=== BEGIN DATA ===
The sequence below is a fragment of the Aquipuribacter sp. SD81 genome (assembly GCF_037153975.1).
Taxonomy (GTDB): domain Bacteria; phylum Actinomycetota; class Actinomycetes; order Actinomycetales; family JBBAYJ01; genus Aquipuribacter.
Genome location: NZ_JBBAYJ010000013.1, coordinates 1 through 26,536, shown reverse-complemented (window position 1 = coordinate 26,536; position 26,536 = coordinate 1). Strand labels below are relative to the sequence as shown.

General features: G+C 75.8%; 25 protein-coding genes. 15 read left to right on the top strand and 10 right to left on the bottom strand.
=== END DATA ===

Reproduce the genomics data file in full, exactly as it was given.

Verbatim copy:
The sequence below is a fragment of the Aquipuribacter sp. SD81 genome (assembly GCF_037153975.1).
Taxonomy (GTDB): domain Bacteria; phylum Actinomycetota; class Actinomycetes; order Actinomycetales; family JBBAYJ01; genus Aquipuribacter.
Genome location: NZ_JBBAYJ010000013.1, coordinates 1 through 26,536, shown reverse-complemented (window position 1 = coordinate 26,536; position 26,536 = coordinate 1). Strand labels below are relative to the sequence as shown.

General features: G+C 75.8%; 25 protein-coding genes. 15 read left to right on the top strand and 10 right to left on the bottom strand.